Having spent much of the last week waiting for or riding on Greyhound buses, all the news stories about the man who was beheaded on one caught my eye. Some people are calling for airport-style screening procedures for buses. There are at least two reasons for which this is inappropriate.
The first concerns the mobility of buses. With a plane under their control, hijackers can fly to distant states that might assist them. The only way to stop them is to shoot down the plane, killing everyone on board. Buses are comparatively easy to stop. You can shoot out the tires, put spiky strips across the road, or simply block the route with something heavy. Nobody is likely to escape to sunny Cuba on a hijacked bus. Another element of mobility is multiple stops. Bus companies would need to (a) put security at every permitted stop (b) only allow people on at big bus stations or (c) allow some unscreened people aboard buses. Someone determined to commit a violent act on a bus could take advantage of (c), while (a) and (b) would seriously inconvenience people at many smaller stops.
The second is that someone in control of an ordinary plane can kill a lot of people. They can certainly kill everyone on board. They can also kill many people on the ground. Similar risks do not exist in relation to buses. At the very most, someone with a machine gun or explosive device could kill most of the people on board. There is no clear situation where being on a bus increases the amount of harm a person can do. Someone who wants to kill a particular person can do it at least as easily off a bus as on it; the same is true for someone who just wants to kill people at random.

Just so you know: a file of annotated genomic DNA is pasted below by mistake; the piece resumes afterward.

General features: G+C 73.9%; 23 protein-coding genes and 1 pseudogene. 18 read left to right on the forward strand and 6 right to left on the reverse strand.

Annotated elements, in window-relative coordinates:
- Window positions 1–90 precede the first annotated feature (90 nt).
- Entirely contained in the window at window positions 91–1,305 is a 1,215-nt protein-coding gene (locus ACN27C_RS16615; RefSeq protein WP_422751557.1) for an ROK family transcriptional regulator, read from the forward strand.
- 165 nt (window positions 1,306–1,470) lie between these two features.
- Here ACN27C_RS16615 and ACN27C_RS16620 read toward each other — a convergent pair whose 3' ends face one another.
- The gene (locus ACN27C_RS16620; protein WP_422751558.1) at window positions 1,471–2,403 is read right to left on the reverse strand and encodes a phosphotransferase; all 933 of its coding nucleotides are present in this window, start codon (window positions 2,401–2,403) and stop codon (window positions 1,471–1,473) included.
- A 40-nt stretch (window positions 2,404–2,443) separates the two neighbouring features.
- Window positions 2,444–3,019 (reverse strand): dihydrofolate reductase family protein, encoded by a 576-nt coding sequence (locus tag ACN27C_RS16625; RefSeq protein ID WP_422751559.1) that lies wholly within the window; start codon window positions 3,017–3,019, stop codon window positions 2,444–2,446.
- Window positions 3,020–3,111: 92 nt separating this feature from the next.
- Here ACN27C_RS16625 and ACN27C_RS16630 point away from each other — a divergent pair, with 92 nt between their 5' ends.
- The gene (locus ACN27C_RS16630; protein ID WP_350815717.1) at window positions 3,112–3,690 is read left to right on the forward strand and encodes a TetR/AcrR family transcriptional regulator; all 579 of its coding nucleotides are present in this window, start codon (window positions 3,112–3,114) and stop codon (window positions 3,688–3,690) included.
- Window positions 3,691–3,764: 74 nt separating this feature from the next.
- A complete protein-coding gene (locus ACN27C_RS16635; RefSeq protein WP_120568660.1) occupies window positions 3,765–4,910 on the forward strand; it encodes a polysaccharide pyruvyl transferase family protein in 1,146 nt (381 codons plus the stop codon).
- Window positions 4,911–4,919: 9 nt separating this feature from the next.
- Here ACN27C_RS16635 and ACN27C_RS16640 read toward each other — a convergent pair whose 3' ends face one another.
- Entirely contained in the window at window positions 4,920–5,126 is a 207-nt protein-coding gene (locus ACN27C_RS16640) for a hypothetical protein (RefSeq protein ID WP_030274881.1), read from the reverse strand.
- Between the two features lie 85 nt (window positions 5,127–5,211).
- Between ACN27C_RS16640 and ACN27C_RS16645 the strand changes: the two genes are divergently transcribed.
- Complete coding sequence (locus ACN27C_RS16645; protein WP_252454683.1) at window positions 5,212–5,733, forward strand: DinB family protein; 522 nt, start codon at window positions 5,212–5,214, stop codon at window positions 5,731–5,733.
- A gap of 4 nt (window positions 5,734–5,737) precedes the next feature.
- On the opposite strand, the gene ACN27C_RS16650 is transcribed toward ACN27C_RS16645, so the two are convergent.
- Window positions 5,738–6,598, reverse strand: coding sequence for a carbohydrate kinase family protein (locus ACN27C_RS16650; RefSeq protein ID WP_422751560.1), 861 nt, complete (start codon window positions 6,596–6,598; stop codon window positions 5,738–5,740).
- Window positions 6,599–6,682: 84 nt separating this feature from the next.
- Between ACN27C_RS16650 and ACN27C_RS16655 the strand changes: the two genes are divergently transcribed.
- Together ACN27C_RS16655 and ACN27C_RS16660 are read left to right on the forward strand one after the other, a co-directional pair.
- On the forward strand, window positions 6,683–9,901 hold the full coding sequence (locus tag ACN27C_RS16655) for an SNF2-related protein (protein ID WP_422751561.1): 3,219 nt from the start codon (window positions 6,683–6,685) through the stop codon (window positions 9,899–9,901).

There is certainly a certain risk of violence on board a bus, but that does not mean that excluding weapons is a sensible use of resources. For one thing, it would increase bus fares substantially and require the redesign of bus stations. For another, it isn’t clear that it wouldn’t simply displace any violence that was to occur to a different venue. Living among humans naturally entails risks, which we can mitigate to greater or lesser degrees in various ways. Reducing risk always involves some kind of cost: sometimes in money, sometimes in freedom. The level of news coverage this incident is receiving highlights just how slight a risk this actually is. The kind of risks that make the news aren’t the sort to worry about, since they are rare by definition. It’s the stuff that is too common to constitute news that you really need to fear: things like domestic violence and heart disease, for instance. Screening bus passengers is not an intelligent use of our resources.